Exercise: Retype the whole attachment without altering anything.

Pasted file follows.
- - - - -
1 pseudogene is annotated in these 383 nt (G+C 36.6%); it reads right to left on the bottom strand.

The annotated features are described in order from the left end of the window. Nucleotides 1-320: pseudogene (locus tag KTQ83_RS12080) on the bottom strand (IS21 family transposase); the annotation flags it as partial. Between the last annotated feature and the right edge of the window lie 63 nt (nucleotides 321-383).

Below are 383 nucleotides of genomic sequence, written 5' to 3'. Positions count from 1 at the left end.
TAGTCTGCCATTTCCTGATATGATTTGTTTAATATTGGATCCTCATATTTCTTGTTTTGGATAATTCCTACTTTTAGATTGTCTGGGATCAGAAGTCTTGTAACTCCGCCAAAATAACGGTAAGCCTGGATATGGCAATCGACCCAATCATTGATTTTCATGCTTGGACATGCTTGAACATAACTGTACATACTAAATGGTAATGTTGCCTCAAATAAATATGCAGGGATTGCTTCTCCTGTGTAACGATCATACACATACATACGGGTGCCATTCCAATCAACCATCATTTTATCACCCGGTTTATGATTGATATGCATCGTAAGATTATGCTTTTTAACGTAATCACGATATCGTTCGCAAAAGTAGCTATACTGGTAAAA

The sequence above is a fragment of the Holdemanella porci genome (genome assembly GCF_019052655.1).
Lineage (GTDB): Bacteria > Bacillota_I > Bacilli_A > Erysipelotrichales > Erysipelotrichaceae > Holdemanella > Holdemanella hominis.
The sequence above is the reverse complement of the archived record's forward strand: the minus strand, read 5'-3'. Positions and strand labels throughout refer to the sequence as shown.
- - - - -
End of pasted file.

1 pseudogene is annotated in these 383 nt (G+C 36.6%); it reads right to left on the bottom strand.

The annotated features are described in order from the left end of the window. Nucleotides 1-320: pseudogene (locus tag KTQ83_RS12080) on the bottom strand (IS21 family transposase); the annotation flags it as partial. Between the last annotated feature and the right edge of the window lie 63 nt (nucleotides 321-383).

Below are 383 nucleotides of genomic sequence, written 5' to 3'. Positions count from 1 at the left end.
TAGTCTGCCATTTCCTGATATGATTTGTTTAATATTGGATCCTCATATTTCTTGTTTTGGATAATTCCTACTTTTAGATTGTCTGGGATCAGAAGTCTTGTAACTCCGCCAAAATAACGGTAAGCCTGGATATGGCAATCGACCCAATCATTGATTTTCATGCTTGGACATGCTTGAACATAACTGTACATACTAAATGGTAATGTTGCCTCAAATAAATATGCAGGGATTGCTTCTCCTGTGTAACGATCATACACATACATACGGGTGCCATTCCAATCAACCATCATTTTATCACCCGGTTTATGATTGATATGCATCGTAAGATTATGCTTTTTAACGTAATCACGATATCGTTCGCAAAAGTAGCTATACTGGTAAAA

The sequence above is a fragment of the Holdemanella porci genome (genome assembly GCF_019052655.1).
Lineage (GTDB): Bacteria > Bacillota_I > Bacilli_A > Erysipelotrichales > Erysipelotrichaceae > Holdemanella > Holdemanella hominis.
The sequence above is the reverse complement of the archived record's forward strand: the minus strand, read 5'-3'. Positions and strand labels throughout refer to the sequence as shown.